Today, Parisians and tourists from around the world flock to visit the dozens of magnificent monuments and museums housed by the capital, in search of the legend of the Eiffel Tower, the richness of the collections of the Musée d’Orsay, or the art of living of covered passages. But there are more than a century, it was a different kind of tour that attracted thousands of tourists: the Morgue of Paris.
The Paris Morgue was built in 1864 on the Île de la Cité, one of the two islands in the Seine, just behind the Notre Dame de Paris, where the bodies of unidentified dead–most of them suicide cases–were displayed on marble slabs for friends or family to identify.
When arriving at the morgue, the bodies were first stripped, inspected, frozen and then wheeled out on black marble slabs for public display. As the morgue was not refrigerated until 1882, cold water would drip from the ceiling constantly, giving the skin of the dead a bloated and puffy appearance. Up to 50 visitors at a time would crowd around great windows overlooking the slabs, to gawk and gossip over the bodies. The dead would usually have to be removed after three days due to decomposition, at which point a photograph or a wax cast would take their place.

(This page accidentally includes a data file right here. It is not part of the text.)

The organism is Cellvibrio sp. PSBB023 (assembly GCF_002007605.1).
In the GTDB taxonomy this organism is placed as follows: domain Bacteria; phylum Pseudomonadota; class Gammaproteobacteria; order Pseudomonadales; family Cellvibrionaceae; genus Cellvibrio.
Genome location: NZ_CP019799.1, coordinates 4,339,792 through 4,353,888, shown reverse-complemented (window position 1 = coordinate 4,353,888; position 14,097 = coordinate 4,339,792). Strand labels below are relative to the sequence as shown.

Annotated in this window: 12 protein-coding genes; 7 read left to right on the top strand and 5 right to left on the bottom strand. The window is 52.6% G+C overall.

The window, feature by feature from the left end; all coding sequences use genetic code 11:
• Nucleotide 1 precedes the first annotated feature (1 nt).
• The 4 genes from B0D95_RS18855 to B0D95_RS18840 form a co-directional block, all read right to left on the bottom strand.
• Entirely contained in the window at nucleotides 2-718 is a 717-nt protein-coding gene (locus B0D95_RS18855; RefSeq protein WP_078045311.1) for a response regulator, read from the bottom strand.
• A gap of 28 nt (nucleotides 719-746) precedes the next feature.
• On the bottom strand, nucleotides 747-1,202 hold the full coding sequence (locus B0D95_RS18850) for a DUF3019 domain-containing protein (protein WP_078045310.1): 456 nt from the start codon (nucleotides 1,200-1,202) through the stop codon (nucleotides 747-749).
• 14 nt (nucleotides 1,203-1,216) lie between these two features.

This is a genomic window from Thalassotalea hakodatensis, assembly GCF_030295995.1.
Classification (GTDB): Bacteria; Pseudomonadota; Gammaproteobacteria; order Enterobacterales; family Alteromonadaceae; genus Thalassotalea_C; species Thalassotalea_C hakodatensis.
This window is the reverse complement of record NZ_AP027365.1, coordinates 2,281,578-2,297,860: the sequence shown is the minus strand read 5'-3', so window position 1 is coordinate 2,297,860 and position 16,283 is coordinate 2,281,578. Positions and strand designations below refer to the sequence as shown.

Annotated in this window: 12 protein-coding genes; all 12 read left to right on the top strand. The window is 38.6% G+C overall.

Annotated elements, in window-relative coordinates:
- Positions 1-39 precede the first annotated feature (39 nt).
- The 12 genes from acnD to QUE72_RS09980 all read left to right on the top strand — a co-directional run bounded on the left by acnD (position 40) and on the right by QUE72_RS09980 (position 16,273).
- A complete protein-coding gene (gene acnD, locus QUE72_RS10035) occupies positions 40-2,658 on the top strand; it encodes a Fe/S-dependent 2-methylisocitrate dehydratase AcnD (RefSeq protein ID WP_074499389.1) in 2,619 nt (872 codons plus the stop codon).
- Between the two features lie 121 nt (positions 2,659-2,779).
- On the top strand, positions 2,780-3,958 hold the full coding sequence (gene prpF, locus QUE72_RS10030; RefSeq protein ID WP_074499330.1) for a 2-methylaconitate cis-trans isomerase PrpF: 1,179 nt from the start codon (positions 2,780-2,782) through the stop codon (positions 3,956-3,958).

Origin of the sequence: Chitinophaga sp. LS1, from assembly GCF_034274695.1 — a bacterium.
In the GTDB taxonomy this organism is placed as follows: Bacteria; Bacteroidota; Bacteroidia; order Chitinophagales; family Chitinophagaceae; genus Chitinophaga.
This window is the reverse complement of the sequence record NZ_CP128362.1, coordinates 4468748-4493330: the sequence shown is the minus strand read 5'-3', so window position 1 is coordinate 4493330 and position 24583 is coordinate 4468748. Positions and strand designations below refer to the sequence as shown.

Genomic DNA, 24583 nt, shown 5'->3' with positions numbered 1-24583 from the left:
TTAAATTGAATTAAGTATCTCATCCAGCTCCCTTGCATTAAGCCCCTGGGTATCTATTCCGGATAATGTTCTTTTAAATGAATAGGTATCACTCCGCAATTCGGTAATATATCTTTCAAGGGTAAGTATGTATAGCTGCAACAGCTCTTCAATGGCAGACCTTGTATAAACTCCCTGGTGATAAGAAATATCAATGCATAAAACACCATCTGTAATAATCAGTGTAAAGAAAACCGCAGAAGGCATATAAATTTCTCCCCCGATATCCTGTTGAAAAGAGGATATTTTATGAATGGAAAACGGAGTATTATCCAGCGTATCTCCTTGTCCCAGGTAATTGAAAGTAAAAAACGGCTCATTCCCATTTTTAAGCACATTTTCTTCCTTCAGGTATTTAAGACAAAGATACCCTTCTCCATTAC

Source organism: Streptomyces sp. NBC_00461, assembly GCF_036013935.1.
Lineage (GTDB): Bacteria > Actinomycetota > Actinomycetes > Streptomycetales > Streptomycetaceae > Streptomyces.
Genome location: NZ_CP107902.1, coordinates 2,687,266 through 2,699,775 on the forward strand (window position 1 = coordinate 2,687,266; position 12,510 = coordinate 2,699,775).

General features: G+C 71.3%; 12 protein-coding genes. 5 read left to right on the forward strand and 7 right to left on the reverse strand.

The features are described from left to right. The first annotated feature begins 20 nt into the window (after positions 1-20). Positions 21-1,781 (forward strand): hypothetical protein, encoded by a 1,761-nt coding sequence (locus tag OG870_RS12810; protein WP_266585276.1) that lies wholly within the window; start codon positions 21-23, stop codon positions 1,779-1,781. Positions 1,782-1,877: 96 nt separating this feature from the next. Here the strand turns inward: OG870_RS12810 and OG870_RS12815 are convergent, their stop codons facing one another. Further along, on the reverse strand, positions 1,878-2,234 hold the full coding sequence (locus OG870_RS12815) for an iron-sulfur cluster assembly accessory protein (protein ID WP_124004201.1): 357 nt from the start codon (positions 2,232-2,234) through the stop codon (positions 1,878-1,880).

The spectacle continued beyond the walls of the morgue. Parisian newspapers often speculated on the identities of the dead; every guide book directed visitors to the morgue; and some of the bodies became famous, drawing up to 40,000 people in a day. Deceased young women lying naked on dissection tables became a common theme on canvas and the police would even stage public ‘confrontations’ between a suspected murderer and a corpse, drawing much of the intrigue that reality programs do today.
The morgue was finally closed to the public in March 1907 over moral concerns, drawing complaints from local businesses, street vendors and journalists.